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Glaxo Group Limited and Human Genome Sciences, Inc. (collectively, “GSK”) owned patents covering Benlysta, a lupus treatment drug. GSK filed a patent application with the United States Patent and Trademark Office (“PTO”) claiming a method for treating lupus. Biogen Idec MA Inc. (“Biogen”) held an issued patent covering a similar method for treating lupus. When parties dispute who was first to discover an invention, the PTO declares an interference. Rather than suffer the delay and uncertainty of an interference proceeding, the parties agreed to settle their differences through a patent license and settlement agreement (“Agreement”). GSK ended up with its issued patent. The PTO cancelled Biogen’s patent, and Biogen received upfront and milestone payments and ongoing royalties for Benlysta sales. Under the Agreement GSK agreed to make royalty payments to Biogen until the expiration of the last “Valid Claim” of certain patents, including the lupus treatment patent. The Agreement defined a Valid Claim as an unexpired patent claim that has not, among other things, been “disclaimed” by GSK. GSK paid Biogen royalties on Benlysta sales. After Biogen assigned the Agreement to DRIT LP - an entity that purchased intellectual property royalty streams - GSK filed a statutory disclaimer that disclaimed the patent and all its claims. GSK notified DRIT that there were no longer any Valid Claims under the Agreement and stopped paying royalties on Benlysta sales. DRIT sued GSK in the Superior Court for breach of contract and breach of the implied covenant of good faith and fair dealing for failing to pay royalties under the Agreement. The court dismissed DRIT’s breach of contract claim but allowed the implied covenant claim to go to a jury trial. The jury found for DRIT, and the court awarded damages. On appeal, GSK argued the superior court should have granted it judgment as a matter of law on the implied covenant claim. On cross-appeal, DRIT claimed that, if the Court reversed the jury verdict on the implied covenant claim, it should reverse the superior court’s ruling dismissing the breach of contract claim. The Delaware Supreme Court found the superior court properly dismissed DRIT’s breach of contract claim, but should have granted GSK judgment as a matter of law on the implied covenant claim. Thus, the superior court's judgment was reversed. View "Glaxo Group Limited, et al. v. DRIT LP" on Justia Law

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Alleshouse and Yeh are named as the inventors on the 685 and 189 patents, which claim water-park attractions that individuals may ride as if surfing, and on the 433 patent, which claims nozzle configurations for regulating water flow in such attractions. Pacific, the company Alleshouse and Yeh formed to develop and market such attractions, is the assignee of the patents. Whitewater is the successor of Wave, which employed Alleshouse until just before he went into business with Yeh and the patented inventions were conceived. Whitewater sued Alleshouse, Yeh, and Pacific, claiming that Alleshouse had to assign each of the patents to Whitewater, as Wave’s successor, under the terms of Alleshouse’s employment contract with Wave. Whitewater also claimed that Yeh, who had not been employed by Whitewater or its predecessors and therefore was not under any alleged assignment duty, was improperly listed as an inventor on each of the patents.The district court held that Alleshouse breached the employment agreement, so Whitewater was entitled to an assignment of the patent interests, and Yeh was improperly joined as an inventor. The Federal Circuit reversed, The contract’s assignment provision is void under California law, (Labor Code 2870, 2872; Business and Professions Code 16600), so Whitewater lacks standing to contest inventorship. View "Whitewater West Industries Ltd. v. Alleshouse" on Justia Law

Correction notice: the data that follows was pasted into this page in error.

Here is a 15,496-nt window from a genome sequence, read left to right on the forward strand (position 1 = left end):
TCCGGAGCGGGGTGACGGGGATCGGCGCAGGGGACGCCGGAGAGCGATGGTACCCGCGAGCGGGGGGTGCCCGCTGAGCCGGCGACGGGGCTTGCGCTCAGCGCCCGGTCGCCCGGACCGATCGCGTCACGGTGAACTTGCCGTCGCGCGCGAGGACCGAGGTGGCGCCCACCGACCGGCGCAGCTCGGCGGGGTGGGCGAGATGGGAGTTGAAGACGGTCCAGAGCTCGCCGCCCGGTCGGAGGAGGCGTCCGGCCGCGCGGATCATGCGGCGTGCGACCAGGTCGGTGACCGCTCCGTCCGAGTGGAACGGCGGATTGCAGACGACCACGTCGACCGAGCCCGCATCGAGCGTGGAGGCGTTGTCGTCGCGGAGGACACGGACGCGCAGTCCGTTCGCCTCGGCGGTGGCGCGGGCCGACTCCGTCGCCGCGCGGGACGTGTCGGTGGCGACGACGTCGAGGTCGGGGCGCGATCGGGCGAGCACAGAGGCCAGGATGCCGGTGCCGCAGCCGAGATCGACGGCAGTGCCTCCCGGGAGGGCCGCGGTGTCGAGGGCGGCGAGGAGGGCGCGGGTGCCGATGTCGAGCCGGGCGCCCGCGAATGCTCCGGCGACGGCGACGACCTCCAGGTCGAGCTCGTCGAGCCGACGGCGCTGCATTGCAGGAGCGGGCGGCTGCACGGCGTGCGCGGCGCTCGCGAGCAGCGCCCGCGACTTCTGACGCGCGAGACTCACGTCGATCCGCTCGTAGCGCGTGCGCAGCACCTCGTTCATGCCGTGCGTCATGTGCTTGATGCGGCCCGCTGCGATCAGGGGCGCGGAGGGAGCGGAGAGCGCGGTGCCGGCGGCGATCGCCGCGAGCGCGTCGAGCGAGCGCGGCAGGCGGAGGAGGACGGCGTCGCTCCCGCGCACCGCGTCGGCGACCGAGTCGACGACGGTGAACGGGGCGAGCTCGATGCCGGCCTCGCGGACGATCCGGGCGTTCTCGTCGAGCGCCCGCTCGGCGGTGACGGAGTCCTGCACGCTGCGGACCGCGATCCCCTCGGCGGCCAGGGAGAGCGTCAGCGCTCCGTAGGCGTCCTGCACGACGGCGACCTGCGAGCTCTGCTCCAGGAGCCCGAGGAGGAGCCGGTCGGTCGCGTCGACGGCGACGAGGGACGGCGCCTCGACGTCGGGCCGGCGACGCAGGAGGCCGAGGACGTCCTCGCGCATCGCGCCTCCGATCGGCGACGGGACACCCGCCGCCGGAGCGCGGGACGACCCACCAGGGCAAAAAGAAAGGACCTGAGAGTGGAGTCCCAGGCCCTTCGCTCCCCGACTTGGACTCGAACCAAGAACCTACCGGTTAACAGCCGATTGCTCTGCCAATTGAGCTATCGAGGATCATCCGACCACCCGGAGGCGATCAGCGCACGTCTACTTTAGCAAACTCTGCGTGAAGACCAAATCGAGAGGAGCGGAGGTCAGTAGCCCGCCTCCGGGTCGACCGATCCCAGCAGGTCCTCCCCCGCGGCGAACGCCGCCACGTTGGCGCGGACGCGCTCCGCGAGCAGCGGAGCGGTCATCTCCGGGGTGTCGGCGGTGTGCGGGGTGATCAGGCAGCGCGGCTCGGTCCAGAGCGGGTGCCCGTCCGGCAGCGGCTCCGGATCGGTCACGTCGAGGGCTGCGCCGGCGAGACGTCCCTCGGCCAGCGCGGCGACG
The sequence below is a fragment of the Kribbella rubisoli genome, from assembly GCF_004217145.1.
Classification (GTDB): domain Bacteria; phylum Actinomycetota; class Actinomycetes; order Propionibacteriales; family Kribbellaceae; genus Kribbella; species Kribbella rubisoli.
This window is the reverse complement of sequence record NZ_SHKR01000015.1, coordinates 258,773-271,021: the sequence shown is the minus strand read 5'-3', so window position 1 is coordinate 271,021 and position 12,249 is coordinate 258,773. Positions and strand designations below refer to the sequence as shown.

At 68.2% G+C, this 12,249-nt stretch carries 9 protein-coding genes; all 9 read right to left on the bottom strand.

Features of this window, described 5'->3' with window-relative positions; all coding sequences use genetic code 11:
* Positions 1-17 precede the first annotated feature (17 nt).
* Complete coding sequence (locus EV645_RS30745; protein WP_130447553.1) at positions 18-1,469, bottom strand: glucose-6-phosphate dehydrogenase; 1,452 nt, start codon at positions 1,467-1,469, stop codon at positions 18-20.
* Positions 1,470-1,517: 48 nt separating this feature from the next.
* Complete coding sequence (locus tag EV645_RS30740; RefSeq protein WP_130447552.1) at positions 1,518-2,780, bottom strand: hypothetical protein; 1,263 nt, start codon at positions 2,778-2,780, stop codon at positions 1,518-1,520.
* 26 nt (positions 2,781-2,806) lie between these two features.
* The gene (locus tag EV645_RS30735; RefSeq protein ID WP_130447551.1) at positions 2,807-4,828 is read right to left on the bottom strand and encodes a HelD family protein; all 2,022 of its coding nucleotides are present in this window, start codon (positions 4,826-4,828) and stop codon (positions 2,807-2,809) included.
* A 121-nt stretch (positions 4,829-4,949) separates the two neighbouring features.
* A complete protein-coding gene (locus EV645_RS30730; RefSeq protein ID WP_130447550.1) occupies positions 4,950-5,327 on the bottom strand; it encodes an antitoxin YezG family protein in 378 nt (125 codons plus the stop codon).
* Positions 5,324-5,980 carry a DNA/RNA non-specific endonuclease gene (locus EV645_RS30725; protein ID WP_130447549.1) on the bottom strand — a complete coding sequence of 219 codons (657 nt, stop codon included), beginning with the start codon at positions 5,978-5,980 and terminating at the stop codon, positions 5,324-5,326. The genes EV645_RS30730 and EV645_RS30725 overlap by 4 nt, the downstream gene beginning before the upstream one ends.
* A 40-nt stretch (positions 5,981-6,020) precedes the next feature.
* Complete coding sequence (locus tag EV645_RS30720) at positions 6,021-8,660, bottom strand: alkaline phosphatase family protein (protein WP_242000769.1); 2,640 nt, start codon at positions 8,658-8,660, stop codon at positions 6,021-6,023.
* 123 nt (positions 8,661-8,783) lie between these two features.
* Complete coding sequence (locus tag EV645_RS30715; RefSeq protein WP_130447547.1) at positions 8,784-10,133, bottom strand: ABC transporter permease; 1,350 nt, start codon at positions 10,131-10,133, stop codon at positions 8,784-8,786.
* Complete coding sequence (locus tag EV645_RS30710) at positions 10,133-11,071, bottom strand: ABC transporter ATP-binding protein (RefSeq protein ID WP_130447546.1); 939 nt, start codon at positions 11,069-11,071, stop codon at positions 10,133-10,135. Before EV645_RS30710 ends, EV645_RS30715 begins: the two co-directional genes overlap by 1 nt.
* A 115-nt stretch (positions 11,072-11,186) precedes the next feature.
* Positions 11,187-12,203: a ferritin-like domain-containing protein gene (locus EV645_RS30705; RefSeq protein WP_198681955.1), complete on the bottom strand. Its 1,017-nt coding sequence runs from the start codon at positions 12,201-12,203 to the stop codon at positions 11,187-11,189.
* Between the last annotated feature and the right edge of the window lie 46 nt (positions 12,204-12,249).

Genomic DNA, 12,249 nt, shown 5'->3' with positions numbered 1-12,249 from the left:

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Takeda sued Mylan for patent infringement based on Mylan’s Abbreviated New Drug Application (ANDA) for a generic version of Takeda’s Colcrys® version of the drug colchicine. The parties settled, entering into a License Agreement that allows Mylan to sell a generic colchicine product on a specified date or under circumstances defined in Section 1.2, which refers the date of a final court decision holding that all unexpired claims of the licensed patents that were asserted and adjudicated against a third party are not infringed, invalid, or unenforceable. The parties stipulated that Mylar's breach of Section 1.2 “would cause Takeda irreparable harm.”Takeda also sued Hikma based on Hikma’s FDA-approved colchicine product Mitigare®. The district court granted summary judgment of non-infringement. After Mylan launched its product, Takeda sued, alleging breach of contract and patent infringement.The Federal Circuit affirmed the denial of a preliminary injunction. Takeda failed to show it is likely to succeed on the merits or that it will suffer irreparable harm. Section 1.2(d) was triggered by the third-party litigation; all unexpired claims of the three patents that were “asserted and adjudicated” were held to be not infringed. An objective, reasonable third party would not read Section 1.2(d) to be limited to generic equivalents of Colcrys® excluding section 505(b)(2) products like Mitigare®. Because Takeda had not established that Mylan breached the Agreement, the irreparable harm stipulation did not apply. Money damages would remedy any harm Takeda would suffer as a result of Mylan launching its generic product. View "Takeda Pharmaceuticals U.S.A. v. Mylan Pharmaceuticals, Inc." on Justia Law